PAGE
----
What Modern Romance Depicted in Shows Gets Wrong About Consent : And where it can improve.

What Modern Romance Depicted in Shows Gets Wrong About Consent by Luna Malbroux

And where it can improve.


Writer Stoya

Subject Corwin Prescott

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The pulse of our collective imagination often runs through TV, movies, shows and other forms of media- especially when it comes to the area of romance and sex. For those un-initiated into a world of critical thinking around sex, and consent - sexual and relationship self-help books, what we culturally consume can be our only reference for consent.

In the post “Me-Too” era, whatever that means, many shows and movies have tried to do better. Many productions have even hired intimacy coordinators to be on set, to support actors and directors by choreographing more consensual sex scenes, but the bar seems to be set on the basis of an older adage from an earlier laymens wisdom about consent- “No means no.”

That idea, for many people, is where an understanding of consent begins and ends. But a true exploration of consent is far more nuanced.

Consent is actually an ongoing communication between partners about what they want to experience together. It’s not as simple as “She said no” or “They said yes”. Being consensual is about exploring and communicating your own enthusiastic yes!, while listening and responding to the boundaries of others.

One tough part of consent is that many of us- most of us in fact, haven’t been taught how to communicate about our boundaries, especially sexually, so often sexual activity that we engage in can end up feeling and being coerced.

The film industry has tried throw consent culture a bone by adding in lines like “Do you want me to kiss you?” before one character kisses another, but generally misses the mark on consent being an ongoing conversation.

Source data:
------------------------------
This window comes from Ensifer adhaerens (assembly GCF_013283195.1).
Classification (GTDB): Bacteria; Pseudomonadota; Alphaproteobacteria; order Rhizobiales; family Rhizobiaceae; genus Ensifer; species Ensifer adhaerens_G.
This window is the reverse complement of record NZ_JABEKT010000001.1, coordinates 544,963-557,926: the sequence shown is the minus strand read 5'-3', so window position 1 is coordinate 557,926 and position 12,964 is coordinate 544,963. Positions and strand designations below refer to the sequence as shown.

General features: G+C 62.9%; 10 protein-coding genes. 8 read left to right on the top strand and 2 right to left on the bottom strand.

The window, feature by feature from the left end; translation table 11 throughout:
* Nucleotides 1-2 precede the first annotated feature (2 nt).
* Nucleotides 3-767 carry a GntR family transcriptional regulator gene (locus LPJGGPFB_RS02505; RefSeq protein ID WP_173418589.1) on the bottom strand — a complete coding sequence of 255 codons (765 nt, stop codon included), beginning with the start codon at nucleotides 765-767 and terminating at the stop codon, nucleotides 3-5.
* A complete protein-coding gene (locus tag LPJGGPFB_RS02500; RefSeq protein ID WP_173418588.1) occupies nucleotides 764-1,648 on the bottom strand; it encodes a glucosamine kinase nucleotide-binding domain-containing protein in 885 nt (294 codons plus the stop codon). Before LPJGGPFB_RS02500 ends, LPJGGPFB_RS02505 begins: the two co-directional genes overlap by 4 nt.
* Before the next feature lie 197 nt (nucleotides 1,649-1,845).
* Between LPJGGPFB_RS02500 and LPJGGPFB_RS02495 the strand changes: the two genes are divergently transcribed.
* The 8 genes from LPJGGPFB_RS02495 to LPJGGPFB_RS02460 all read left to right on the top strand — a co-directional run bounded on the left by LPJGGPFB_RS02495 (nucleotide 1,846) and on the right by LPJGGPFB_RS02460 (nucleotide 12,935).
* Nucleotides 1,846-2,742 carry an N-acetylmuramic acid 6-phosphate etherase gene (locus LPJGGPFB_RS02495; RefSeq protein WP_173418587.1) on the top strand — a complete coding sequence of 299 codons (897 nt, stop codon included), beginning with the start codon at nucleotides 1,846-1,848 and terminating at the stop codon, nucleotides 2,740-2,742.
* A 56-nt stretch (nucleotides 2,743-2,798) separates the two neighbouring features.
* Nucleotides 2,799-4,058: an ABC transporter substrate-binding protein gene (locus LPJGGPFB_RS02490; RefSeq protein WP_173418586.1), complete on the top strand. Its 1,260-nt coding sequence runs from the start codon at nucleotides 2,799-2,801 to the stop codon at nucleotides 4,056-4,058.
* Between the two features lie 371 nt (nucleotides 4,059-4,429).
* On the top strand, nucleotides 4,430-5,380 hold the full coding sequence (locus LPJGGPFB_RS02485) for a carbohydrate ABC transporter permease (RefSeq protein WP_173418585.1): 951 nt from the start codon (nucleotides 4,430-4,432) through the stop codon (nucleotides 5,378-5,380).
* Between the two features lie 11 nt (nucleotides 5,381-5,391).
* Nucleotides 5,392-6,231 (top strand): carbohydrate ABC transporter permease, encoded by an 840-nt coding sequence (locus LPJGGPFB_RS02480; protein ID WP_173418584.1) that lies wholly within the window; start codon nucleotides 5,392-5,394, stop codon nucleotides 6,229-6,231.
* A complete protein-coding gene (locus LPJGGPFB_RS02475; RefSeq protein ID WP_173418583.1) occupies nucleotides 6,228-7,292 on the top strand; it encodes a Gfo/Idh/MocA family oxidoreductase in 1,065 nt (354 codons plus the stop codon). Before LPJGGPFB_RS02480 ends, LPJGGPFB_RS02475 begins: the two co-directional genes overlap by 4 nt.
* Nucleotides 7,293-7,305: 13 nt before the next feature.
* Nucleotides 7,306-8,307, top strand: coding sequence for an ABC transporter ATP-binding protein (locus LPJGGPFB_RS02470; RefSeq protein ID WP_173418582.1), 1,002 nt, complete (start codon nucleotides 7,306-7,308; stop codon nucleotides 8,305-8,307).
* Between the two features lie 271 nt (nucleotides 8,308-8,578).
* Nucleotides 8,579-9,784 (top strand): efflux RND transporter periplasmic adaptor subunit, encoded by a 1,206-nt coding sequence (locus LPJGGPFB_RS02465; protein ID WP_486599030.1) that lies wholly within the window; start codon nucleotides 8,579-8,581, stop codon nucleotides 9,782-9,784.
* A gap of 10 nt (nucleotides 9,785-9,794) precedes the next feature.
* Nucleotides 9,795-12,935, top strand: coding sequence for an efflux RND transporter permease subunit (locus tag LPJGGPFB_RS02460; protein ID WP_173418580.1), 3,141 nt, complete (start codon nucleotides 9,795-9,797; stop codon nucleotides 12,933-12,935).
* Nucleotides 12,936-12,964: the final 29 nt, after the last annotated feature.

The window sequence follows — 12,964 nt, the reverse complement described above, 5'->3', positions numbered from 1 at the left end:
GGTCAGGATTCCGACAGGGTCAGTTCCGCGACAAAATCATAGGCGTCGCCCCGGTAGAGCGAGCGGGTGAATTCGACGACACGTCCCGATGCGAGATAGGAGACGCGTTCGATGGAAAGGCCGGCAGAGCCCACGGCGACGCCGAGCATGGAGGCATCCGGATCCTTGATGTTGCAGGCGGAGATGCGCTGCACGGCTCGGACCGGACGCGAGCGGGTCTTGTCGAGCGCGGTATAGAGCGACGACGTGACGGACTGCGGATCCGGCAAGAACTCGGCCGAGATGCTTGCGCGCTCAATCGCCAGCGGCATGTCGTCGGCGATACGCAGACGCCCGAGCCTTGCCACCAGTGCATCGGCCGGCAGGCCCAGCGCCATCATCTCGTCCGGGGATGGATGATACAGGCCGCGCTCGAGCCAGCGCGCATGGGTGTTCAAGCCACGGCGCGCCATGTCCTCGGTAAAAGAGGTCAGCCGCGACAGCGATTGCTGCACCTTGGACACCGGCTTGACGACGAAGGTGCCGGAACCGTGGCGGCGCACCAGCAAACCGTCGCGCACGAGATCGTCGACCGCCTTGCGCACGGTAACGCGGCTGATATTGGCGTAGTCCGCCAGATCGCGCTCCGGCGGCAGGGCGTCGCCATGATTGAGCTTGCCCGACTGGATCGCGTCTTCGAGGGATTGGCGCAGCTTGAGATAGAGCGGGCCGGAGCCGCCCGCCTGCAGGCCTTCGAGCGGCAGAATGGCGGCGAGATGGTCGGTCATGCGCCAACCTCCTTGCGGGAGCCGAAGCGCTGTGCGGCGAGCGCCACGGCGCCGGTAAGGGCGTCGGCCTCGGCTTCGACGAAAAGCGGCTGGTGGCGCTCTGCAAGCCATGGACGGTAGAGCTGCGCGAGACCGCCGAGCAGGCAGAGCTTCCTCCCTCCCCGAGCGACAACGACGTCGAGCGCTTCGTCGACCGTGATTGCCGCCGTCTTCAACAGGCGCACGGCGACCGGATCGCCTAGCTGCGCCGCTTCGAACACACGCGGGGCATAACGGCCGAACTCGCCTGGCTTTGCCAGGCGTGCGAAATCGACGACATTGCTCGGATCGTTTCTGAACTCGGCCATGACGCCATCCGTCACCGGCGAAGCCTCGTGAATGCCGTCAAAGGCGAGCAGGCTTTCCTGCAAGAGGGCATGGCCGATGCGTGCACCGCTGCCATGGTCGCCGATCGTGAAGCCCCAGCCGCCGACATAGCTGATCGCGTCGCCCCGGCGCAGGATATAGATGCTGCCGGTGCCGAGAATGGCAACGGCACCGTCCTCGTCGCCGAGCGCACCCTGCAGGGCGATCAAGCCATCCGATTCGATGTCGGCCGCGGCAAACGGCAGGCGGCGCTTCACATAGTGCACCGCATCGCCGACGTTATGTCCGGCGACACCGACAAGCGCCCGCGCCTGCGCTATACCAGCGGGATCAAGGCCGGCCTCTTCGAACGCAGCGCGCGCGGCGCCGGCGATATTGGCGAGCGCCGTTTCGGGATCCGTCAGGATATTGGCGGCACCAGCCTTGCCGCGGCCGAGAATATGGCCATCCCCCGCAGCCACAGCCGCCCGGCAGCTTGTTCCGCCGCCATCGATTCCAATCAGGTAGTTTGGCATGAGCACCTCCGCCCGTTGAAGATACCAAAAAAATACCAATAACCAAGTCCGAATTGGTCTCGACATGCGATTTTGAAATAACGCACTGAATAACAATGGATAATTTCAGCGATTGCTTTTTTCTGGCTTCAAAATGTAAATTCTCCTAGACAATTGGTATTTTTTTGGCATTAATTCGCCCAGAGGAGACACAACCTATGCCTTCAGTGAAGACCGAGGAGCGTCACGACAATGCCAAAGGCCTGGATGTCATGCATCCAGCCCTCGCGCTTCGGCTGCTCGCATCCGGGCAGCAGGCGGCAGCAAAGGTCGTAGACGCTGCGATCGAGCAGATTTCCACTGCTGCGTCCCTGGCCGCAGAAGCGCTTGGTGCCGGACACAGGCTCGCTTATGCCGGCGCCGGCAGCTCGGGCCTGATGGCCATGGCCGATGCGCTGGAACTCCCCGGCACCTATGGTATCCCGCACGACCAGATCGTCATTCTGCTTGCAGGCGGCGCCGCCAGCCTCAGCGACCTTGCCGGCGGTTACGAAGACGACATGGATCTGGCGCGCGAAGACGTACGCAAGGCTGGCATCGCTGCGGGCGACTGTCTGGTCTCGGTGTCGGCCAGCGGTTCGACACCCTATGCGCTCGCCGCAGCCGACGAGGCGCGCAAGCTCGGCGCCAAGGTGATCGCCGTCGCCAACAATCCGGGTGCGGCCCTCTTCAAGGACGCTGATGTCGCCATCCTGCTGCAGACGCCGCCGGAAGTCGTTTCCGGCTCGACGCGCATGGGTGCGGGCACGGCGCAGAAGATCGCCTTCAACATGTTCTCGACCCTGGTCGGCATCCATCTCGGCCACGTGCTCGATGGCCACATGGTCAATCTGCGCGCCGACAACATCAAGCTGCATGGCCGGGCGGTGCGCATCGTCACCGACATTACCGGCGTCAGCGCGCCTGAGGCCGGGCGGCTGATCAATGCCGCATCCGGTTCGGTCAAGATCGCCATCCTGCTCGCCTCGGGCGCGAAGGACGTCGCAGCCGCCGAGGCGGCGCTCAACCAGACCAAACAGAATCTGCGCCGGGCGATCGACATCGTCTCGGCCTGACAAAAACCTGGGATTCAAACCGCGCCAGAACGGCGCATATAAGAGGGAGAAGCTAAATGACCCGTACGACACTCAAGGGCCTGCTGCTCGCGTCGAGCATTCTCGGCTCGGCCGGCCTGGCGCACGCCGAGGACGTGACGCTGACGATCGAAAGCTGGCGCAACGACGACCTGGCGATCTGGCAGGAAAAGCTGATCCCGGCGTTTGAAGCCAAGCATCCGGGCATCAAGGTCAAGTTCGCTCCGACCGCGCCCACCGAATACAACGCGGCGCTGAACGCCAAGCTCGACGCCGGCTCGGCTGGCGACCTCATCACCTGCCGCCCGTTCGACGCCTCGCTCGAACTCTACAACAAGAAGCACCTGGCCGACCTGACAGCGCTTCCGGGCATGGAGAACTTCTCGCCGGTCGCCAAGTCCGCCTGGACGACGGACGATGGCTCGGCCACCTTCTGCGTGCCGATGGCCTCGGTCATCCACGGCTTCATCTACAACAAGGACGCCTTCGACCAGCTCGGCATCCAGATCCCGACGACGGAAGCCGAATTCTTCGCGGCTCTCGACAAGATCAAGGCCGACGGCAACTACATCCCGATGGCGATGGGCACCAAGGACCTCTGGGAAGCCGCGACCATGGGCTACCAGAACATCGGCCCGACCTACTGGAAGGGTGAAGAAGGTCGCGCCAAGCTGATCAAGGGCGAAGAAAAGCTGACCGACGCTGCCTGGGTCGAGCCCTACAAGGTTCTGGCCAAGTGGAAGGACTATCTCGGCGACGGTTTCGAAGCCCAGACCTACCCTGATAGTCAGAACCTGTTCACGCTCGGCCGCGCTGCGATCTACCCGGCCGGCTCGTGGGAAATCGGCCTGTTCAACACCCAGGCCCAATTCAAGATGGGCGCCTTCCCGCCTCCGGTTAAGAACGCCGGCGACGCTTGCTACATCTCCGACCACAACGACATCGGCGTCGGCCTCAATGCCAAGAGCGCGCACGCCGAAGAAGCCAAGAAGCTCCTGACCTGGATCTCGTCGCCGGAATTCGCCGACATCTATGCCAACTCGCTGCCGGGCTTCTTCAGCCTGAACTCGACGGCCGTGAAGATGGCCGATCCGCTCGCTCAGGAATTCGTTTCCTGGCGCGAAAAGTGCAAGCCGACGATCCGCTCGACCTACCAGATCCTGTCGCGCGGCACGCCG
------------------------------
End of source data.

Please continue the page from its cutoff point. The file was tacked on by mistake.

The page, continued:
Take the hit show Bridgerton, for example, where millions around the world swooned over a plastic-feeling, College-Brochure level diversity casting that somehow takes place in 1800’s Britain. (spoilers ahead.)

When Rege Jean Page as The Duke of Hastings steamily quipped “I burn for you”, I’m not gonna lie, I felt that shit. But as the viewer continues to go down this rabbit-hole of the romantic plot of a young miss Daphne Bridgerton (played by Phoebe Dynevor) trying to find a suitable fiance and the Duke Simon Bassett, (played by Rege Jean Page) trying to live out his vow to scorn his father’s memory, it’s clear that what this show is truly about is one man’s pull out game. Seriously.

The Duke refuses to cum inside Lady Daphne, even when they are married, until one fateful night when she, after gaining more sexual confidence and information, begins to straddle up and ride him forcefully until he cums. We, the viewer, are pushed to feel sympathetic for Daphne and her yearning to have children and completely look non-critically at the fact that she understood that Duke set a boundary around cuming inside of her, and she purposefully crossed it.